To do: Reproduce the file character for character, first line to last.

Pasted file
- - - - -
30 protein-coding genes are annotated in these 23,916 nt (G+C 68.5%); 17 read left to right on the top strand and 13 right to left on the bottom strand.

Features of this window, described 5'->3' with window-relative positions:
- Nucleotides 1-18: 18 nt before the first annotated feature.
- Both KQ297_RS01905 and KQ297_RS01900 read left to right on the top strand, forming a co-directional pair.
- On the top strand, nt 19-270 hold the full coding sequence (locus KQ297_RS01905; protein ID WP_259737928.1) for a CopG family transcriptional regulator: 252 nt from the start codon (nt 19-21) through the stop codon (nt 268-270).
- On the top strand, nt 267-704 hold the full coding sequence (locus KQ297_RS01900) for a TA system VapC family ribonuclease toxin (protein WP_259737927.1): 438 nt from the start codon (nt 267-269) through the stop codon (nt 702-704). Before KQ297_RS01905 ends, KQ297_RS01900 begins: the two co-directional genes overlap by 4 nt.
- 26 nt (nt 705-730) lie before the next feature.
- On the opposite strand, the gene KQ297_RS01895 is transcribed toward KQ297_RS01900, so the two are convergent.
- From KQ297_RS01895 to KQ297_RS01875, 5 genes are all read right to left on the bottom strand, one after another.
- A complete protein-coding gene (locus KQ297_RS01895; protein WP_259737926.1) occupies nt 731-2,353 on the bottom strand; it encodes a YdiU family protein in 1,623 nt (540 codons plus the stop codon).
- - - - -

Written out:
30 protein-coding genes are annotated in these 23,916 nt (G+C 68.5%); 17 read left to right on the top strand and 13 right to left on the bottom strand.

Features of this window, described 5'->3' with window-relative positions:
- Nucleotides 1-18: 18 nt before the first annotated feature.
- Both KQ297_RS01905 and KQ297_RS01900 read left to right on the top strand, forming a co-directional pair.
- On the top strand, nt 19-270 hold the full coding sequence (locus KQ297_RS01905; protein ID WP_259737928.1) for a CopG family transcriptional regulator: 252 nt from the start codon (nt 19-21) through the stop codon (nt 268-270).
- On the top strand, nt 267-704 hold the full coding sequence (locus KQ297_RS01900) for a TA system VapC family ribonuclease toxin (protein WP_259737927.1): 438 nt from the start codon (nt 267-269) through the stop codon (nt 702-704). Before KQ297_RS01905 ends, KQ297_RS01900 begins: the two co-directional genes overlap by 4 nt.
- 26 nt (nt 705-730) lie before the next feature.
- On the opposite strand, the gene KQ297_RS01895 is transcribed toward KQ297_RS01900, so the two are convergent.
- From KQ297_RS01895 to KQ297_RS01875, 5 genes are all read right to left on the bottom strand, one after another.
- A complete protein-coding gene (locus KQ297_RS01895; protein WP_259737926.1) occupies nt 731-2,353 on the bottom strand; it encodes a YdiU family protein in 1,623 nt (540 codons plus the stop codon).